By Adrian Redfern, Beermonger
Like many people, the first time I started to realise that there’s a hell of a lot more beer out there than I could find in my local boozer is when I first found myself at a major beer festival. Now that may have only been 15 years ago but looking back it feels like a different world in comparison to what’s happening right now. Never the less, my inaugural beerfest experience was one hell of an eye opener!
With 500 odd beers from far and wide, no kegs of course, this was a cask-o-rama in true CAMRA style. It was the Nottingham beer festival in fact, which was and still is one of the biggest in the UK. Back then it was in an old Victorian leisure centre, with wall to wall stillages and a proper canteen with a choice of pies, faggots and/or mashed potato all served with a side of minty peas. Fine faire I might add and I probably wouldn’t have survived without it. If those of you visiting the LCBF in East London this month thought there were a lot of beards and tattoos knocking around in there, well that was nothing on this crowd.
But something that fascinated me even more than the people watching was the constant activity around the ‘back of house’ areas. Expert cellarmen, carefully sampling beers to figure out when they’re ready for serving. Arranging and changing hundreds of cold, damp tea towels, draping them atop row upon row of stainless steel casks, monitoring the rate at which the thirsty punters are devouring their ales and racking and venting more beers so they don’t run out as the five day bosh-a-thon progressed. There seemed to be a lot of beer experts on my side of the bar too, paying close attention to the fine art of the cellarmen so they were in the right place at the right time to consume the rarest un-ticked beauties in optimum condition. It was beer geek central and there was some full on banter alright (some things at least never change).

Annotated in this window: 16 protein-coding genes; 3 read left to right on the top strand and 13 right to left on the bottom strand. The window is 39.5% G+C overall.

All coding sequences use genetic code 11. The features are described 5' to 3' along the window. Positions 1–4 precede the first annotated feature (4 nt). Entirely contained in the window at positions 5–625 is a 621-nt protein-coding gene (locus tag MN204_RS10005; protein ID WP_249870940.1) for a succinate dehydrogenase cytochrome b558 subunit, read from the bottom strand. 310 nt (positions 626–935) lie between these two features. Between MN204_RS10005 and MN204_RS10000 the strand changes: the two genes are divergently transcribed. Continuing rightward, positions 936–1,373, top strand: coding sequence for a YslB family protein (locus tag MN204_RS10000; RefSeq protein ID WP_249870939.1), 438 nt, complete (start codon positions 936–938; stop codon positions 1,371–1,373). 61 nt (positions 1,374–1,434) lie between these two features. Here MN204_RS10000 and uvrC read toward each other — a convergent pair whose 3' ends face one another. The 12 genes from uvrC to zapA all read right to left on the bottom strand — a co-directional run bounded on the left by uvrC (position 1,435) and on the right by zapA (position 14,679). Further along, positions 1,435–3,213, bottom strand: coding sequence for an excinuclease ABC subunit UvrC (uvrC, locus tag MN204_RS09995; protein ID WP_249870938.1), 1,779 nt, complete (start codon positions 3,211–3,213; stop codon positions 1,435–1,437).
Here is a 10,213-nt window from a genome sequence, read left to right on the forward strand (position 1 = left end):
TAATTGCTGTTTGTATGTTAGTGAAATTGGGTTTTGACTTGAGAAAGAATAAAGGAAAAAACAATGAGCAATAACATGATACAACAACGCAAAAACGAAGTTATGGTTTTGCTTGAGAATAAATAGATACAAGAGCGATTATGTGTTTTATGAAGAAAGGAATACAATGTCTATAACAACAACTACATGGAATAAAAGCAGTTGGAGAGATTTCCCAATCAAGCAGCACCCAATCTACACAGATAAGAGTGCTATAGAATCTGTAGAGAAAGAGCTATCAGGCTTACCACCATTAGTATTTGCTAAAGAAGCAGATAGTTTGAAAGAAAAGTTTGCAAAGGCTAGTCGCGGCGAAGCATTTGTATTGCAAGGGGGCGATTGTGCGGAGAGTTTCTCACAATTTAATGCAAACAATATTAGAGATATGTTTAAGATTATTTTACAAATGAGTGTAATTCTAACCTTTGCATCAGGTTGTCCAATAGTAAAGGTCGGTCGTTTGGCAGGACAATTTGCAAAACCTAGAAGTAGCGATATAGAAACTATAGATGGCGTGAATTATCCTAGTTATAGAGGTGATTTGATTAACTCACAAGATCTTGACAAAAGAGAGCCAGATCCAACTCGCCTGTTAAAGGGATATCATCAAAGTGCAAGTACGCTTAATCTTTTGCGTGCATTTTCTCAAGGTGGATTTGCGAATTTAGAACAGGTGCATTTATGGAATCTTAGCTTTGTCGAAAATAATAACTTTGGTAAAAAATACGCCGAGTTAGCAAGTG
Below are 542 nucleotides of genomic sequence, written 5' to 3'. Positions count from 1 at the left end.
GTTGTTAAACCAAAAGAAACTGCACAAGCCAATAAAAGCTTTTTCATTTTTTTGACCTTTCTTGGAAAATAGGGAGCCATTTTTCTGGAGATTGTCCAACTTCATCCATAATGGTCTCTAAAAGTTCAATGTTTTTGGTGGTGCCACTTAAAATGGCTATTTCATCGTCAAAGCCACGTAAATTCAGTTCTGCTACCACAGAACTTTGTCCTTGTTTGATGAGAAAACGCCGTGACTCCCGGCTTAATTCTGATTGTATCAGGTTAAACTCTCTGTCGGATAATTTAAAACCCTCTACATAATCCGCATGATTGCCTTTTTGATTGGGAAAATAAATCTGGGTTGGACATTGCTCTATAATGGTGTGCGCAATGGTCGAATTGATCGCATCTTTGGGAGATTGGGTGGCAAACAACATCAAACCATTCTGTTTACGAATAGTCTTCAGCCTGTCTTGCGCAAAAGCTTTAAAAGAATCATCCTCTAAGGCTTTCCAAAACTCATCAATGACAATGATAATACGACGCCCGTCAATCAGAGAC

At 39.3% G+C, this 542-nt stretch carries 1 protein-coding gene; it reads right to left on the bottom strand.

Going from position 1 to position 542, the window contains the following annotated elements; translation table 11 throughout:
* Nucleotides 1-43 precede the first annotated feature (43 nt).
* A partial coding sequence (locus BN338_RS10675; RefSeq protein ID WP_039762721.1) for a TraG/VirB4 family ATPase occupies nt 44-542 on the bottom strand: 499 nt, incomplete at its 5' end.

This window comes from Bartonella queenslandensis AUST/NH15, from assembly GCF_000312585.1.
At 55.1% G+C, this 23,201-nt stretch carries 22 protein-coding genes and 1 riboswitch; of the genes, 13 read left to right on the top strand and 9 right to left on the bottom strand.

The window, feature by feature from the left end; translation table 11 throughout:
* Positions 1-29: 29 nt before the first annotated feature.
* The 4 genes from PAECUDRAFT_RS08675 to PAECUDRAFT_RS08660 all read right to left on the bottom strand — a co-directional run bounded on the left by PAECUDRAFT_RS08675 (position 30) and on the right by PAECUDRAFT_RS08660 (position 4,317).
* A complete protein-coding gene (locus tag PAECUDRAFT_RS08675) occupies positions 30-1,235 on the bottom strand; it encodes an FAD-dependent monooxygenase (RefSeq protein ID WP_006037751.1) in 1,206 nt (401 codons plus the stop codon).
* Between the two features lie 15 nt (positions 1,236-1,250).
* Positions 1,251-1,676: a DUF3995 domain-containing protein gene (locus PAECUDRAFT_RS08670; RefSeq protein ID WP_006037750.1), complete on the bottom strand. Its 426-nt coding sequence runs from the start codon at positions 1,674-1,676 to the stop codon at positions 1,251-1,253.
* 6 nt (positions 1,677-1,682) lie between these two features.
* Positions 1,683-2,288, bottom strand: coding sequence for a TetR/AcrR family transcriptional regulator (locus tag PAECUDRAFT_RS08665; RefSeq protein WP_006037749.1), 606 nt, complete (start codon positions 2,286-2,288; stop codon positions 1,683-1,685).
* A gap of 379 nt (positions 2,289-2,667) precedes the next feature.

So fast forward about 10 years to 2012 and the popularity of keg beer is now really beginning to kick off. Thanks to the ever-growing availability of American and Scandinavian craft beer and a bunch of small but progressive UK breweries (some of which are not so small these days), the time had come for a major beer festival where keg beer could be at the forefront. But keeping and serving serious volumes of keg beer is even more technical and temperamental than traditional beer. Anyone who’s poured a keg at a house party will know that getting the beer out of the keg is not as easy as it looks.
It felt like a critical mass was hit, and with the number of new breweries rising exponentially, the race was on to see who could put on the most epic keg party. Being based at one of East London’s fledgling breweries at the time I was fortunate to meet a couple of guys who were planning to do exactly that and were in need of some beer. The scene was set, the iconic Oval Space in Bethnal Green with its post-industrial gasometer backdrop, smack bang in the epicentre of the burgeoning East London craft beer heartland. The location couldn’t be better but there were still some major conundrums to overcome. Not least of all, the dreaded FOAM. However, the thing which really interested me when I first met Greg and Dan, who were planning what is now known as LCBF, was that rather than ignoring the inevitable consequences of putting a hundred kegs of unfiltered beer in a warm event space, they were actually talking about refrigerating the beer.
There are many different models you can apply to beer festivals these days. Some are organised by breweries who have a bit of space and want to open their doors and get all their friends involved. Some events companies will deal with all the marketing and logistics and charge the breweries a pitch fee to sell their beer directly to the public. Some are organised by collectives of beer bars and bottle shops. Some have beer tokens and others have gone for an all-inclusive ticket with a time-limited session. Some choose to refrigerate the beer, others don’t.